● Sean Burns’ Dorothy Towers showed the story of the legendary Clydesdale and Cleveland Towers, two residential blocks in the centre of Birmingham, UK. Completed in 1971 as a social housing development and located adjacent to the city’s Gay Village, the towers’ proximity to the community means they have long been a haven for LGBTQ+ people. In Edinburgh, the work catalysed a series of discussions and events tracing the themes present in the work to concurrent histories and realities in the city. This coincided with workshops and discussions on Edinburgh’s queer histories throughout the festival with partners, including the Lothian Health Services Archives and Lavender Menace Queer Books Archive.

● The world performance premiere of History of the Present, where Northern Irish writer Maria Fusco, with Scottish artist film-maker Margaret Salmon and composer Annea Lockwood collaborated on a hybrid opera on stage and screen that featured live improvisation from percussionist Angela Wai Nok Hui. It is a new experimental opera-film forefronting working-class women’s voices to ask: who has the right to speak and in what way?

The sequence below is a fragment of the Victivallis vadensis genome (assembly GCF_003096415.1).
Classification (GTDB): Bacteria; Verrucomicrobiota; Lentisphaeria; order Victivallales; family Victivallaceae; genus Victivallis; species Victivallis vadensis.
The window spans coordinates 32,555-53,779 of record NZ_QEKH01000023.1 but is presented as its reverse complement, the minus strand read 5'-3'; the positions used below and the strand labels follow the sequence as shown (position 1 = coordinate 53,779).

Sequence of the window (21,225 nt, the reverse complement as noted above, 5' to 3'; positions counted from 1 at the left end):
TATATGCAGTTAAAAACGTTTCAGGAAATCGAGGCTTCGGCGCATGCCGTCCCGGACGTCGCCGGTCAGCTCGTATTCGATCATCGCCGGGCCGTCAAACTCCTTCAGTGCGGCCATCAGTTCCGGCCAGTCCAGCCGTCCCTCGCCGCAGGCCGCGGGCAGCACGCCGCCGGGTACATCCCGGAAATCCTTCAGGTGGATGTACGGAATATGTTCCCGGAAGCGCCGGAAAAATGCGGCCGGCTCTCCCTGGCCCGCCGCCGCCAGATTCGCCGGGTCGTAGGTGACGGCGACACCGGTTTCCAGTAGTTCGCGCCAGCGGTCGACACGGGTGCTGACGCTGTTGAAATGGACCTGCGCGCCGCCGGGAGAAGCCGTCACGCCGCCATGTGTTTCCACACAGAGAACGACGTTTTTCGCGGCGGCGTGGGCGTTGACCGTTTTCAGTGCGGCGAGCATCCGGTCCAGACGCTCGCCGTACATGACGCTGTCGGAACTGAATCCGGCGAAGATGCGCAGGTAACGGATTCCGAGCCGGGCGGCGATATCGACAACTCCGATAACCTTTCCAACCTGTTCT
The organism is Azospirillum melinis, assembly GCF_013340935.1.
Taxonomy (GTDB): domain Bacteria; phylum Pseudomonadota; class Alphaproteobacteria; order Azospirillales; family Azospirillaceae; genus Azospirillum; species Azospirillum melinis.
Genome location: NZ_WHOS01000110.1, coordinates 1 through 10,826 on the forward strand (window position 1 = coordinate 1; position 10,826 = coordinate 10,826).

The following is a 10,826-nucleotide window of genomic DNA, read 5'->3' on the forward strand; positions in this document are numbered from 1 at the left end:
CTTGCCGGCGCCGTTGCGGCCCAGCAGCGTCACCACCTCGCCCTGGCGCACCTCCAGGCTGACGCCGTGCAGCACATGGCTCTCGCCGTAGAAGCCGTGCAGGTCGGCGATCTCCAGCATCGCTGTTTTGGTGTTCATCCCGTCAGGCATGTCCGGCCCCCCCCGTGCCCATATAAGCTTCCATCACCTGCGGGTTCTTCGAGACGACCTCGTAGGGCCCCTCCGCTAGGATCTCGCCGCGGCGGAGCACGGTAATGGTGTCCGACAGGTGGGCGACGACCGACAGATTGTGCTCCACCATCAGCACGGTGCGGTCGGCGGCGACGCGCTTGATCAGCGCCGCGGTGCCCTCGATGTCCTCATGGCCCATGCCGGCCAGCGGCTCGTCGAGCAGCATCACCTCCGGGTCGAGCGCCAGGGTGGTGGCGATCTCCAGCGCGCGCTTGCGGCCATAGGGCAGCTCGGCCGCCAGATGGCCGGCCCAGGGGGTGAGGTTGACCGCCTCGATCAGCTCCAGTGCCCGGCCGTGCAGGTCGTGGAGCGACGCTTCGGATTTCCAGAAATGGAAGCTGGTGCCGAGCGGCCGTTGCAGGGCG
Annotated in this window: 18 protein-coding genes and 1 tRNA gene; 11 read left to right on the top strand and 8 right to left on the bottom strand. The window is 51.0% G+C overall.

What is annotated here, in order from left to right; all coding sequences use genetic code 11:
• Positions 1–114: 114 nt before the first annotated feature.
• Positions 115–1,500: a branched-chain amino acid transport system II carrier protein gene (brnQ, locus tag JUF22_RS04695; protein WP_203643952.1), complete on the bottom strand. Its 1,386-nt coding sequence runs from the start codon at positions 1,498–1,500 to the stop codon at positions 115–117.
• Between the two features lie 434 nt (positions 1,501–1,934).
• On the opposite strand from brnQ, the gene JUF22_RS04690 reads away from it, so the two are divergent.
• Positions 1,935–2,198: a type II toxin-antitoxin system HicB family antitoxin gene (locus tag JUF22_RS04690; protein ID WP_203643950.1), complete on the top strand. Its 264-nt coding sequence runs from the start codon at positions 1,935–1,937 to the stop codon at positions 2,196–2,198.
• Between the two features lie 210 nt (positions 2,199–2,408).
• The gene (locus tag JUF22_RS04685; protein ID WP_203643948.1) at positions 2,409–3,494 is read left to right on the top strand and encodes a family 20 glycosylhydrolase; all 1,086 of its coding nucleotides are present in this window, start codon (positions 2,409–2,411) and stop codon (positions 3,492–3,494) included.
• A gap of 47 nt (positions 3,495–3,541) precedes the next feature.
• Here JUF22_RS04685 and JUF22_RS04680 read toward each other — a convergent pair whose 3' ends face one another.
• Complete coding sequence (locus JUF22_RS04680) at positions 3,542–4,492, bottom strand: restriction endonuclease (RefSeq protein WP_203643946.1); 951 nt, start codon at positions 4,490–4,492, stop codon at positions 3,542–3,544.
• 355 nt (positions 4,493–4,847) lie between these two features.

● Alberta Whittle: The Last Born – making room for ancestral transmissions - a newly-commissioned performance, presented by EAF, National Galleries of Scotland and Forma, took Alberta Whittle’s most recent moving image work, Lagareh – The Last Born as inspiration. Anchored around theories of abolition, rebellion, ancestral knowledge and love, the film melds a collection of scenes that give focus to the strength of contemporary Black womxn, whose individual acts of resistance are bound together through the artist’s conceptual storytelling.

● Haven for Artists is a cultural feminist organisation based in Beirut, Lebanon, a community of many people, working together to organise, support, campaign, nurture and create in a country in a multi-dimensional crisis, through cultural programming. EAF invited Haven for Artists, to spend time in-residence during the festival with a programme of activities, connecting with local organisations and initiatives.